America’s comedic treasure does not come blasting into your living room live every Saturday night, though that iconic gem is a living tribute in itself. Comedy, as well as tidbits of culture as we know it, was mired in a one liner slump, a virtual barrage of Henny Youngman- esque romps, consistently clean and nonthreatening wisecracks all, until the proverbial envelope was one day pushed. After forty plus years of canine homicide innuendos, raucous toga parties and Cousin Eddie’s polyester robed attacks on family values, a legacy endures.
National Lampoon as an institution first took root in print. Founded in 1970 by Henry Beard, Douglas Kenney and Rob Hoffman, alumni of the famed Harvard Lampoon, the National Lampoon rocked the foundations of permissible humor in America. The magazine, which harpooned and obliterated its celebrity and political subjects in a rapid and twisted fashion, experienced subscribership that peaked at the one million mark, largely because the Lampoon tackled all topics with a Brit inspired wit and ferociousness that our unprepared country had never encountered. As it was once said, National Lampoon was torn somewhere between Time magazine and Hustler-with perhaps a slight lean towards the latter.
In 1973, in what is arguably the most famous/infamous Off Broadway show, another chapter was written in the annals of our comedic history. “National Lampoon’s Lemmings” was a ruthless, smart and sinfully satiric vantage on the Woodstock crowd. More importantly for film buffs, it was a gateway. With an undeniable buzz created when the biting comedic words transferred fluidly from paper to performance, the inevitable occurred.
It is impossible to say the words, or remember John Belushi’s Bluto Blutarsky smashing a wimpily strewn guitar against a wall, without chuckling aloud. The highest grossing film of its time (on a shoestring production budget), Animal House is arguably the reason that fraternities in America are primarily known for excess imbibement and partying. With a cast of unknowns who went on to become stars, the film is the benchmark for comedy in cinema. Simply, no similar films, from Porky’s to American Pie, would exist without the gang from Delta Tau Chi. Nor would those hipster shirts with the understated “College” emblazoned on the chest. Nor would the beat of “Louie Louie” inspire chaos. Nor would janitors bemoan the declaration of “Food Fight!” Nor would…I could write for hours.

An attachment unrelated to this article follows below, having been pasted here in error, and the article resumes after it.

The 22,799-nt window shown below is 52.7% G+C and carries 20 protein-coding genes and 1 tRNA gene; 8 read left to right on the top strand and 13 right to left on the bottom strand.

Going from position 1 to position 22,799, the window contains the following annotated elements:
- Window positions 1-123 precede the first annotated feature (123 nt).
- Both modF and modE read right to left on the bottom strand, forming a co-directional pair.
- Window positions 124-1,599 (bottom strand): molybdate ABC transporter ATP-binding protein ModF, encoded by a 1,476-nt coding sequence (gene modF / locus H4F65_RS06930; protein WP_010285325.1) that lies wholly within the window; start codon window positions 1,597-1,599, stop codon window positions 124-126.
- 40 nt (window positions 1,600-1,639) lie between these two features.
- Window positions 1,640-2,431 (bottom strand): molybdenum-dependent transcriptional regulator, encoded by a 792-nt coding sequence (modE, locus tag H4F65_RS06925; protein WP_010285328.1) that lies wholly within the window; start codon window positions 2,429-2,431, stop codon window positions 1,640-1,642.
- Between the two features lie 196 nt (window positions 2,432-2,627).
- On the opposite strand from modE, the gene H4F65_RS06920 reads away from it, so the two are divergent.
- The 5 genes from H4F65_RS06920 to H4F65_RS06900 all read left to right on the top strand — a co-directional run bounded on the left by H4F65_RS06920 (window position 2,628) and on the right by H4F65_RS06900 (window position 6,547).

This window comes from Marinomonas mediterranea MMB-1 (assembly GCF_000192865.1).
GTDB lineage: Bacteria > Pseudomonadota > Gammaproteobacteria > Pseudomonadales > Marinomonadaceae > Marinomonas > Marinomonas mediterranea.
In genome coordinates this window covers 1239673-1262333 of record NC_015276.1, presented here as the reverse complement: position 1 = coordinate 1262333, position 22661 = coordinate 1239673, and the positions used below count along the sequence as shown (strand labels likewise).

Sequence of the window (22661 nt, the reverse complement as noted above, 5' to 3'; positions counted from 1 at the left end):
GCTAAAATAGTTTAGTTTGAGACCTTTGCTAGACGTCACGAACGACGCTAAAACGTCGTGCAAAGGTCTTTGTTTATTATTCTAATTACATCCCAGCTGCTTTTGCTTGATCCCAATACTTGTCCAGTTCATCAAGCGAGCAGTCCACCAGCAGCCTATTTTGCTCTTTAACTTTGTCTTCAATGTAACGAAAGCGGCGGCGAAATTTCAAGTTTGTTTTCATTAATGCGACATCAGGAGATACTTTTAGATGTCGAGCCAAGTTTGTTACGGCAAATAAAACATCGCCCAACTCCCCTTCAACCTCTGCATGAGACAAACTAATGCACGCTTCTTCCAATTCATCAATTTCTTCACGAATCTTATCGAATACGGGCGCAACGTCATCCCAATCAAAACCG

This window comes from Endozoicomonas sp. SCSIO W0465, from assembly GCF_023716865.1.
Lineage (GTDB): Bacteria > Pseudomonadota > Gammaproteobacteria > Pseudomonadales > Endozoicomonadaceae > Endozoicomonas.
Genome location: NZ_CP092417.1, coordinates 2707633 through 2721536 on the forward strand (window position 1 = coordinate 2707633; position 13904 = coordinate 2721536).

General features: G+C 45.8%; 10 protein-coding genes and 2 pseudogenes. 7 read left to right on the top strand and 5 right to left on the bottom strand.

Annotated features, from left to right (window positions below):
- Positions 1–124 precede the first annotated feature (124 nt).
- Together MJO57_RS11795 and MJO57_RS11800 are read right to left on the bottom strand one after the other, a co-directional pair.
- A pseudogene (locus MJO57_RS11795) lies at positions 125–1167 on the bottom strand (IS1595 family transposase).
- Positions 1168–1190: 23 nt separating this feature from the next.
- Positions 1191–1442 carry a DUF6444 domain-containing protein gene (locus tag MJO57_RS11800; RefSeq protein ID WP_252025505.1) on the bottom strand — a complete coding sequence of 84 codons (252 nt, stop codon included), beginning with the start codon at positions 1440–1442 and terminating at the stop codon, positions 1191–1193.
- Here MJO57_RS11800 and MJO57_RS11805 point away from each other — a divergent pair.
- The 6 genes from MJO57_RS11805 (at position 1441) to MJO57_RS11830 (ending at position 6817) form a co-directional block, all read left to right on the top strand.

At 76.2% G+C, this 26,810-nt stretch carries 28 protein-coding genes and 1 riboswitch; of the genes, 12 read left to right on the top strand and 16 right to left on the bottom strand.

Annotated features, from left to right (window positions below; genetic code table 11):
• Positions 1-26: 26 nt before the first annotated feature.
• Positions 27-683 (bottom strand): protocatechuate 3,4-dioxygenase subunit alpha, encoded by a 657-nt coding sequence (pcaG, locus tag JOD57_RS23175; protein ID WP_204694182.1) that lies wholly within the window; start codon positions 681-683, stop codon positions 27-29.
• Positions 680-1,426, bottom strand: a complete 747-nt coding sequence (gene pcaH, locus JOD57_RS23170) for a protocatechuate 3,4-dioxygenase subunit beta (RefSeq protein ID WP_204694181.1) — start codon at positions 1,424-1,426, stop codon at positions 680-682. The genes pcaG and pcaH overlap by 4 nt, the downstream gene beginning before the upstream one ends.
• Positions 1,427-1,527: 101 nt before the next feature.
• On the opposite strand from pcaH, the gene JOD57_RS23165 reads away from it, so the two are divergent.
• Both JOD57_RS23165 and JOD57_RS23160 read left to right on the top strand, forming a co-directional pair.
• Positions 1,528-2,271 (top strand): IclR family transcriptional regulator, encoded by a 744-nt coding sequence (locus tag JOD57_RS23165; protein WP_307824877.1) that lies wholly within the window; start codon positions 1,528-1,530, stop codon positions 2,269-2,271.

Bow down to the masters.
Of course, the Vacation franchise is legendary. Christie Brinkley became the movie industry’s version of the pin up girl, and Clark Griswold proved that Christmas is all about causing entire blocks to short circuit. In recent years, Van Wilder has carried the torch of Lampoon genius. Suddenly, college-as-career is lauded. As social media and technology grow, the Lampoon brand adapts with it. Their website continuously amasses shiny figurative statues as the premier comedy site on this uncorralled beast that is the internet. They have a presence on satellite radio, and even charter debauchery- themed spring break packages for aspiring Dean Wormer antagonists everywhere. One look at the off spring of the National Lampoon makes you realize that without it, we would be trapped in a comedy bubble of Smothers Brothers imitators, and Weekend at Bernie’s might have been the standard in film. Simply, the genre exists because of Lampoon. John Belushi, Christopher Guest and Bill Murray. Harold Ramis, Gilda Radner and John Hughes. Ivan Reitman and Chevy Chase, as well as extremely influential architects of humor as Tony Hendra, Bruce McCall, Sean Kelly, P. J. O'Rourke, Rick Meyerowitz and Michael O'Donoghue.
And to think it all started as a strike against the comedic norms of the time. Makes one wonder if, upon the very first pressing of the very first issue of National Lampoon, these cowboys were put on probation by some dark overlord somewhere. Sorry, DOUBLE SECRET PROBATION. Cue Otis Day and the Knights.